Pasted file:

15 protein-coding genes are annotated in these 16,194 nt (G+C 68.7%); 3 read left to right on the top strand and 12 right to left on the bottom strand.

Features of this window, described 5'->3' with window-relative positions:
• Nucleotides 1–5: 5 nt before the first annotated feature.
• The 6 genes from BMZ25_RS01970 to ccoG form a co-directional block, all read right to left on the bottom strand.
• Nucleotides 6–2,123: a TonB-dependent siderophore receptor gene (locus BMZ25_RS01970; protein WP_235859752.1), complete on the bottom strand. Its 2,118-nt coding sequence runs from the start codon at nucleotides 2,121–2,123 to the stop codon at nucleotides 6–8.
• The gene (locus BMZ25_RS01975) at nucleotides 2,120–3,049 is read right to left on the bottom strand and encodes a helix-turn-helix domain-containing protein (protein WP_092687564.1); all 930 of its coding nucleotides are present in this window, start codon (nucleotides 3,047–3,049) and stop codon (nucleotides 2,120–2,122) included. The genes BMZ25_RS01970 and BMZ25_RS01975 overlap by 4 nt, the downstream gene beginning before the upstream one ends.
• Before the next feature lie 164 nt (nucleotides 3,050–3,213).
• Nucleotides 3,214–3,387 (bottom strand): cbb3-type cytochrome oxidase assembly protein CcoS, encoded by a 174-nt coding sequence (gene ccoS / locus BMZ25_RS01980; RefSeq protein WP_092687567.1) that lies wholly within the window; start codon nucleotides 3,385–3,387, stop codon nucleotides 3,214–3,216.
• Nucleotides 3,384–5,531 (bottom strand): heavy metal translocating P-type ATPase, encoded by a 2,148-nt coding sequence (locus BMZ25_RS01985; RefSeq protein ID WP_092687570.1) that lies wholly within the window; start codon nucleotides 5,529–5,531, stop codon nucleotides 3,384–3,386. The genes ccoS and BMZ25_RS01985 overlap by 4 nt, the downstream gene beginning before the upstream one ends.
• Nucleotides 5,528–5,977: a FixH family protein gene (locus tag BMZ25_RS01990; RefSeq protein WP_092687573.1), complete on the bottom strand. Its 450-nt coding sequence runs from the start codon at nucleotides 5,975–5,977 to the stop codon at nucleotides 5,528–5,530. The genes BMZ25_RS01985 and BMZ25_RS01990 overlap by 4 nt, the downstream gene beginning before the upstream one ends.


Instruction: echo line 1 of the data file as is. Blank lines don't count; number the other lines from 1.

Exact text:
15 protein-coding genes are annotated in these 16,194 nt (G+C 68.7%); 3 read left to right on the top strand and 12 right to left on the bottom strand.